Notably, in its first year, Winterfolk hosted a-then-17-year-old Serena Ryder. “She actually took the bus in from Peterborough with her manager. She was following a blues band, and I was sitting with her manager and said ‘she sure has a tough act to follow,’ to which she replied, ‘just watch her go.’ Within five minutes, Serena had the audience mesmerized. I think she sold 35 CDs off the stage following her first show, and that was a record… it probably still is,” laughs Gladstone.

So, just how do you keep a 13-year-old festival feeling fresh? In part, annual themes ensure a regular change in direction. “One of our themes this year is a focus on youth. We’re looking for young, new performers and emerging talent,” explains Gladstone. “As well, another theme is songs of protest and social change. So we’re looking for artists who understand the value of their words and their presence on stage.”

In addition to the themes, there’s nothing like a glut of artistic talent in close quarters to get the creative juices flowing, and there are bound to be any number of collaborations stemming from the event. “I’ve seen artists meet each other and they’re writing songs and touring within six months. It’s a really good environment for bringing artists together. A few years ago, Steve Payne came over from the UK. He met local artist Noah Zacharin, and Steve set up a tour of the UK for them that summer.”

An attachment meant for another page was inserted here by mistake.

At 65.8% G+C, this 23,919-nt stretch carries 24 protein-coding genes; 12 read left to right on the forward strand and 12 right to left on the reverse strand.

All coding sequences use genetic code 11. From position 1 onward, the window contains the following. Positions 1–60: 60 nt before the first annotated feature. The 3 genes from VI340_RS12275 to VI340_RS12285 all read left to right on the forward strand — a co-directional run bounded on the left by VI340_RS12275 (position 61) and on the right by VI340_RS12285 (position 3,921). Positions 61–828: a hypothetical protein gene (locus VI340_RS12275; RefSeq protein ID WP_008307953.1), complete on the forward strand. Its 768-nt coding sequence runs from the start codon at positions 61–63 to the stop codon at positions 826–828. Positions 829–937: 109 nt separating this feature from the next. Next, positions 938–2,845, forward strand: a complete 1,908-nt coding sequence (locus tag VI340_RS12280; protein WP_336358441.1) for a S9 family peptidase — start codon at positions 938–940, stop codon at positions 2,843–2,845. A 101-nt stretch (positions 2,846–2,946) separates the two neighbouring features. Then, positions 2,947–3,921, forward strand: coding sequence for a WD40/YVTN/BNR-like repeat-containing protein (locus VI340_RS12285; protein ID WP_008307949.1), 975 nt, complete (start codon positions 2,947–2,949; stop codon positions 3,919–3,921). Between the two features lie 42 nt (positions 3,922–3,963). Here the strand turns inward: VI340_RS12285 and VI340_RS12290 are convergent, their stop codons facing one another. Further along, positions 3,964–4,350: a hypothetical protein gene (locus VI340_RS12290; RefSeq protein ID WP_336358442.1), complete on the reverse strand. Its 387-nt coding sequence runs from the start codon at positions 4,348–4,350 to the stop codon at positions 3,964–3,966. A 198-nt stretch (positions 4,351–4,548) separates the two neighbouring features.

If you’re a music lover, looking for a conveniently located concert series to help kick those winter blues, the Winterfolk Blues and Roots Festival is certain to be your ticket. The entry to most performances is free, funded in large part by grants from the City of Toronto and Heritage Canada, as well as fundraisers held throughout the year, but there are many ways to help support the performing artists. Badges are sold at venue doors saying “I Support Roots Music in Toronto,” there will be CDs available for purchase, and volunteers accept donations at the door. “Between all of those, we are able to advertise, pay our artists and put money back into the local community,” says Gladstone. Pretty impressive for an artist who 13 years ago was just looking for a gig.